In the year 2021, conspiracy theories run rampant, from the halls of Congress to viral Facebook and blush-pink Instagram posts. Conspiracy theories are nothing new in the United States, says Cynthia Miller-Idriss, an American University sociology professor who focuses on extremism and radicalization, but they’ve been able to spread like wildfire over the past decade due to social media, which can easily amplify and circulate misinformation.
Amid a pandemic that has killed more than a million Americans to date, conditions couldn’t be more ripe for conspiracy theories to take hold. Miller-Idriss says that people tend to turn to conspiracy theories when they’ve lost a sense of control and feel afraid and anxious because these theories can offer comfort in the form of a black-and-white answer. “When people feel out of control, they’re attracted to things that offer them an action path,” Miller-Idriss tells Teen Vogue. “It’s easier to believe in some nefarious orchestration than to believe that there is an invisible virus in the air that could harm their family.”
According to Miller-Idriss, “inexplicable deaths” — whether it’s death on a mass scale, like the pandemic, or the loss of a famous person like Princess Diana — breed conspiracy theories. “When something is so horrifying, it’s easier for people to believe it can’t be true. They can become more vulnerable to conspiracy theories because maybe they can’t psychologically wrap their head around the fact that it is true,” she says. “It’s these episodic, shocking events that create vulnerability.”
There’s also a long historical record of the U.S. government lying to its citizens, including about medical experiments, covert surveillance and torture programs, and the existence of weapons of mass destruction in Iraq. Harboring suspicions that the government isn’t always telling the full story is a perfectly reasonable response to this pattern of deception. But sometimes critical thinking and skepticism blossom into something more fanciful and outlandish and a willingness to believe information that matches up with our preexisting political leanings or ideological beliefs.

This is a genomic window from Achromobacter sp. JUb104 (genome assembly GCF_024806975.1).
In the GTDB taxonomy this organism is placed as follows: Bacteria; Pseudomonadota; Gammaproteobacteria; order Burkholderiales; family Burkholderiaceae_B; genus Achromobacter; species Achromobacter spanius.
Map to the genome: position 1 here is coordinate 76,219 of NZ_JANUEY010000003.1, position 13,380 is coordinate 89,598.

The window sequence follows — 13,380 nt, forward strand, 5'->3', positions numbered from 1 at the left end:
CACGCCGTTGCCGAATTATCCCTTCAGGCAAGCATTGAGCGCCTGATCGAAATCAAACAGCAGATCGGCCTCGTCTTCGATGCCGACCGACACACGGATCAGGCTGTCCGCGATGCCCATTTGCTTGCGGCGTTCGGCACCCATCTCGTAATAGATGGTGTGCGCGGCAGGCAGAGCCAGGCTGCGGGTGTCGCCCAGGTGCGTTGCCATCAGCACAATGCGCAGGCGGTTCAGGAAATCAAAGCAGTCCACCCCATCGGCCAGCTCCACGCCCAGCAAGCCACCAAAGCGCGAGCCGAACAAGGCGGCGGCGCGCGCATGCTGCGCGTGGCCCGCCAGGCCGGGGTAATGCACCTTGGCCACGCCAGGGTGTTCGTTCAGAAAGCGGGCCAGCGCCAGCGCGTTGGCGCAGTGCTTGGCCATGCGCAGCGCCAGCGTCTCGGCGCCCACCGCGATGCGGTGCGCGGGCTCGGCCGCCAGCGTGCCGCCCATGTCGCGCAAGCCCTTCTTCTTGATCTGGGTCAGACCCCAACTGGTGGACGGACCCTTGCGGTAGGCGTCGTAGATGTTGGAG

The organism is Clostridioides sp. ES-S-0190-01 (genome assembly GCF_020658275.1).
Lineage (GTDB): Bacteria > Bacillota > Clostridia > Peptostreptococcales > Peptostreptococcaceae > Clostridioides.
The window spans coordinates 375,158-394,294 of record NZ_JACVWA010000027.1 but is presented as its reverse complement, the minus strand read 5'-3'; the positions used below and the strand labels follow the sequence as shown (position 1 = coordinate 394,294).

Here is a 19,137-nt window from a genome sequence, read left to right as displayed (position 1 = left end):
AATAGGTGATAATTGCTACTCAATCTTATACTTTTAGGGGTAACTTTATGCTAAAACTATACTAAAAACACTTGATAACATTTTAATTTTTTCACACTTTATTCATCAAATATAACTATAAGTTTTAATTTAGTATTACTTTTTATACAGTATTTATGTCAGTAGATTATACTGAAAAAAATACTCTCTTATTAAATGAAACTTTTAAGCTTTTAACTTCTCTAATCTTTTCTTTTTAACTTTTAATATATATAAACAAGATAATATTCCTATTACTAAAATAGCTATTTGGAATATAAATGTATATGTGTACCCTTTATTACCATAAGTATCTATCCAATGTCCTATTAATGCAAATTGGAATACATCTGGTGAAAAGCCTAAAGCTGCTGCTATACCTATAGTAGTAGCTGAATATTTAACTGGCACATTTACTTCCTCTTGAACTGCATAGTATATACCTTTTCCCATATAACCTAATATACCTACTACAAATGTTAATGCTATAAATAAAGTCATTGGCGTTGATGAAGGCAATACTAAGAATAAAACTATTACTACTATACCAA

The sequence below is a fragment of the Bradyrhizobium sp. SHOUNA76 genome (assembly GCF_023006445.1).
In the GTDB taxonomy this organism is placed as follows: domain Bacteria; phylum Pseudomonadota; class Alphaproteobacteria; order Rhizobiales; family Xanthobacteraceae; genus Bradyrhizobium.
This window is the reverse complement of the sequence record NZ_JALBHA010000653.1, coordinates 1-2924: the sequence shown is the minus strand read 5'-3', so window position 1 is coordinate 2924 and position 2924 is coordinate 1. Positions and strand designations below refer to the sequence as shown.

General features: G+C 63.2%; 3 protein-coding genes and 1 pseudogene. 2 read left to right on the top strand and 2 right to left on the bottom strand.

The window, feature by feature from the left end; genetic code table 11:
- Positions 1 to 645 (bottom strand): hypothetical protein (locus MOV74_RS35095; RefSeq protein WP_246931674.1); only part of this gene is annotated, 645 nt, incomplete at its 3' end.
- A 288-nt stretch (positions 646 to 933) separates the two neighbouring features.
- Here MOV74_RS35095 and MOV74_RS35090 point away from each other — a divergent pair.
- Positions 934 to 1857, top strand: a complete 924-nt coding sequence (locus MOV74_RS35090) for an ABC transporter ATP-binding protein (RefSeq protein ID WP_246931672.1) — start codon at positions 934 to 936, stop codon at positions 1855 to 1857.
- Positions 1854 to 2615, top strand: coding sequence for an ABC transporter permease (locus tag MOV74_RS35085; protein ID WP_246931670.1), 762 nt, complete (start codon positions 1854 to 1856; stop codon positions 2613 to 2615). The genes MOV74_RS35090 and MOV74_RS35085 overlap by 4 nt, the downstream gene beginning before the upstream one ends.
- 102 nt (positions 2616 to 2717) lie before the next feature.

In Miller-Idriss’s work as the director of American University’s Polarization and Extremism Research & Innovation Lab, she has found that one way to combat the biggest conspiracy theories is to reach people through a process called attitudinal inoculation. With this technique, researchers strive to teach people how propaganda, misinformation, and conspiracy theories function so that when they come across suspicious claims from dubious sources, they’re appropriately skeptical.
Below Teen Vogue takes a look at some of the most popular conspiracy theories of the past 50 years.
1. Myths about the Holocaust
Between 1941 and 1945, six million Jews were killed across Europe in a horrific genocide led by Nazi dictator Adolf Hitler. Despite the fact that the Holocaust is one of the best-documented events in history, there are swaths of the population that don’t believe it happened — or they believe the death toll has been enormously inflated. One 2014 survey, coordinated by the Anti-Defamation League, of more than 53,000 people across 100 countries found that only 30% of respondents thought historical accounts of the Holocaust were accurate. Respondents under the age of 65 were more likely to say they didn’t believe the Holocaust happened as history books say it did.